Self Driving Transforms: Maltego Machines for the Win!

With the launch of our updated Maltego transform set three weeks ago, PassiveTotal made even more of our functionality and data available to the Maltego community. With this new functionality came a significant increase in the number of transforms available for querying the PassiveTotal platform and while we all know more is better, it can be cumbersome to sift through all the transform options available.

In an effort to aid our analyst community we have developed Maltego machines that can assist in analysis and bring that single aggregated infrastructure view into our transform set. These machines seek to replicate the single query functionality that users have come to expect from the PassiveTotal platform within a Maltego graph.

What are Maltego Machines?

Maltego machines are scripts that allow analysts to automatically run transforms based on criteria specified by the developer. Machines can run transforms in one of two way:

  • Sequential - transforms output is piped into the next transforms to quickly build a graph based on multiple entities
  • Parallel - multiple transforms are run against an initial input to pull as much data as possible together about a single entity

Analyze and Explore

For this release of PassiveTotal machines, we have two separate use cases - the concept of quick analysis and large data set exploration.

The purpose of our analyze machines is to provide a quick ability to bring all relevant data for a single entity into a graph. When using our transforms, we often found ourselves starting with an unknown data point where we wanted to find as much data as possible. This would require us right clicking on the same entity multiple times in order to get exactly what we wanted. We have developed analyze machines to query a domain, IP address, or SSL certificate.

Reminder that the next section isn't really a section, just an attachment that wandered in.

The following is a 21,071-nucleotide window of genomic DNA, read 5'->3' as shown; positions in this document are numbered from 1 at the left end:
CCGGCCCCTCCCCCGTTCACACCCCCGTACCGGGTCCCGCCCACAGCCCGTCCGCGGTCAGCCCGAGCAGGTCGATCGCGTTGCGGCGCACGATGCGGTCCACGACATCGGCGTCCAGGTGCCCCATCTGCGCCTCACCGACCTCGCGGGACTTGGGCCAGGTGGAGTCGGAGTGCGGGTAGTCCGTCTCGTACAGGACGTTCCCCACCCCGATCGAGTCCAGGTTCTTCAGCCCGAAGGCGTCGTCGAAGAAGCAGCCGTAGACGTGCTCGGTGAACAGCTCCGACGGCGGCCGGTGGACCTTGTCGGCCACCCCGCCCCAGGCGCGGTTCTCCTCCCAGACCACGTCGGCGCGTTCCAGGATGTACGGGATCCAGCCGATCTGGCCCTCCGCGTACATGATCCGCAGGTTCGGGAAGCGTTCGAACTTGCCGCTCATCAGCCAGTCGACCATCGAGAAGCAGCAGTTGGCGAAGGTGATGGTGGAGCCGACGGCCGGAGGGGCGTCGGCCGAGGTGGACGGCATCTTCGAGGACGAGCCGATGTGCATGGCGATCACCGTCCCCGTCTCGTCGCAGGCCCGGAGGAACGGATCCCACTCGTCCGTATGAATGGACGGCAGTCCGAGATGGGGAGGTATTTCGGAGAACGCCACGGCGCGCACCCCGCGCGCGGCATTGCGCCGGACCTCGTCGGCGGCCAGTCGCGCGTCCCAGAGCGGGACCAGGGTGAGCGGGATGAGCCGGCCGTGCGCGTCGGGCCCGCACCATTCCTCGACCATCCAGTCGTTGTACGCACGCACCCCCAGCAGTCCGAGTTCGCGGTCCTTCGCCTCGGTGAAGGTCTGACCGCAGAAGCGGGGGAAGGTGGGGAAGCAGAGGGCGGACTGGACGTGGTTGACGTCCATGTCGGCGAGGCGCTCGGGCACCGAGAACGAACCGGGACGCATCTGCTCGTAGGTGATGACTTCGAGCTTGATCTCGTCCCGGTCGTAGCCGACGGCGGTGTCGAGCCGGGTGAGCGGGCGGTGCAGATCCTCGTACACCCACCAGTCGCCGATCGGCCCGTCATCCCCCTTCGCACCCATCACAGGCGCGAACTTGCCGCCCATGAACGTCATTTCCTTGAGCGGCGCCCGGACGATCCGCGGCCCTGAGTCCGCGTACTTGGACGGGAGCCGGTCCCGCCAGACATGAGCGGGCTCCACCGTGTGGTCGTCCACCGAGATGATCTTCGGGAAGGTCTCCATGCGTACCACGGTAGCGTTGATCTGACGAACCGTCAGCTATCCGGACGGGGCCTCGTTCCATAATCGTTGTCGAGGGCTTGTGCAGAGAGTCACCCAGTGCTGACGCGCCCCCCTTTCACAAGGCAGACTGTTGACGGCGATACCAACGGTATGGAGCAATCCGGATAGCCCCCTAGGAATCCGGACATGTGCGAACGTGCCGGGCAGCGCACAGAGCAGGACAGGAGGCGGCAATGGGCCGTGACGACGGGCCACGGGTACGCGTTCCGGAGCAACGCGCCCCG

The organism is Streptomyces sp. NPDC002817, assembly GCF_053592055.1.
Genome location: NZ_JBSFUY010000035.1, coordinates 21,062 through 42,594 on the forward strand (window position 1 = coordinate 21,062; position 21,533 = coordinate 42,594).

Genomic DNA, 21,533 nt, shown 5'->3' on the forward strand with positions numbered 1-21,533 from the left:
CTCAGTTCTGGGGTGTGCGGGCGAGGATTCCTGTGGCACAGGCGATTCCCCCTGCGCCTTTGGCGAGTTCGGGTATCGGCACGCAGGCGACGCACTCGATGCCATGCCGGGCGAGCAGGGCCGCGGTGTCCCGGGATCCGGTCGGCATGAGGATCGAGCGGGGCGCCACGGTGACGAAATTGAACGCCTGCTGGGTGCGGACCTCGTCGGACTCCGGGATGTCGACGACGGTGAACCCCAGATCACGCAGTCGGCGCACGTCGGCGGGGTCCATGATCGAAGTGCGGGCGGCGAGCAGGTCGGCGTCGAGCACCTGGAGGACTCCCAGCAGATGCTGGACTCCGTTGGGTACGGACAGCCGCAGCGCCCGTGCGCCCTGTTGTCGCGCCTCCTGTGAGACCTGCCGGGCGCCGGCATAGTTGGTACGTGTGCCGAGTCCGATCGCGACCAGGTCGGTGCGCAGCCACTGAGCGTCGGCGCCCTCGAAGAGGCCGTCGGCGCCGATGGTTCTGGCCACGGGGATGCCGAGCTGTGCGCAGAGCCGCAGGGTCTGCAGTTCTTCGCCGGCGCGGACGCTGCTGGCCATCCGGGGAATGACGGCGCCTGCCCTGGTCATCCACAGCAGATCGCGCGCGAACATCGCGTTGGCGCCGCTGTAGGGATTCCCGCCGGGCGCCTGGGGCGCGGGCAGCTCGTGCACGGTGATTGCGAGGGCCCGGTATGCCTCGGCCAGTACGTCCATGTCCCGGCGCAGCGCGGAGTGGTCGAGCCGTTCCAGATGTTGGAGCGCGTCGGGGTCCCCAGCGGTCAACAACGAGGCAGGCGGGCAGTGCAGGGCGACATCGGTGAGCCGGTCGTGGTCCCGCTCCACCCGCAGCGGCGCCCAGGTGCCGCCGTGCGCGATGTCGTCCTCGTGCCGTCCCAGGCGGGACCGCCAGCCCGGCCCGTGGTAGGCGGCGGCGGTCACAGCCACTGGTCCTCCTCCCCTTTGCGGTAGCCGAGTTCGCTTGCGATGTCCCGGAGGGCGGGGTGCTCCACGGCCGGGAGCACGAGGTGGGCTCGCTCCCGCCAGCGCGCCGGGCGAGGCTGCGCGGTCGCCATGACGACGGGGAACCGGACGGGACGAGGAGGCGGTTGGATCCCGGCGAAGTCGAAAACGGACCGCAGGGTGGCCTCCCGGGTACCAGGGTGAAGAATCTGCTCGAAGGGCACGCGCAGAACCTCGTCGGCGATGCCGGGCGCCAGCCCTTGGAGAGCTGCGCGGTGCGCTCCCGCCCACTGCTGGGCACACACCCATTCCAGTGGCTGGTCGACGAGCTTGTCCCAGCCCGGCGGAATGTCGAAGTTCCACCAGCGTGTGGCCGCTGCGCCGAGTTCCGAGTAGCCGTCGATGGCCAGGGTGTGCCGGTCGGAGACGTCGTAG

For example, the PassiveTotal IP Analyze machine runs multiple queries against the PassiveTotal dataset for a single IP address. As the image below shows, this machine brings together passive DNS resolution information, malware associations, open source intelligence, and SSL certificate associations. There’s no need to continuously right-click on the same entity and find the exact transform; one click and we have everything we need to begin our investigation.

Our Explorer machines allow analysts to quickly pull second order associations for entities of interest into a graph with minimal effort. In our blog post "Harnessing SSL Certificates Using Infrastructure Chaining", we showed how analysts could track the Turla actors using shared certificate connections. Using our Certificate Explorer machine, you can easily replicate our analysis process with the press of a button.

With one query, we bring together certificate associations to the IP address in question, passive SSL for the certificates in question, passive DNS, and OSINT associations. This process ultimately builds out a large data cluster, which once sorted, allows an analysts quickly identify the outlying connections as new possible Turla domains.

Both our analyzer and explorer machines seek to make investigations in Maltego easier for our user community and save analysts time by reducing the amount of manual pivoting that must be done when researching a suspicious entity.

Bring on the Machines

So, how can you put these robots to work immediately? Great question - we are making these machines available in our PassiveTotal Github account. To add them to your Maltego instance, simply go to the machine tab and click the “Manage Machines” button.

From here you can manage all machines configured in your maltego instance. You can add, delete, update, and disable machines as you wish.

Clicking on the green plus icon on the left-hand corner of the window will begin the wizard process for adding a new machine. Fill out the details for the machine with whatever you would like and then click next. On the next screen, you will need to select the type of machine being added. All of the PassiveTotal machines are the first category, macro, and will simply run a series of actions on the input specified.

The last step in the process is to copy the specific PassiveTotal machine you would like to install and paste it into the “machine editor” window. Once complete, click save and you are all set. If you are interested in running the machine, you can do so by clicking “Run Machine” from the toolbar menu. This will prompt for your starting input and then execute the defined macro.

As we continue to identify new use cases and research processes for our transform set we will make additional machines available. In the meantime, if you have an idea for a machine, let us know!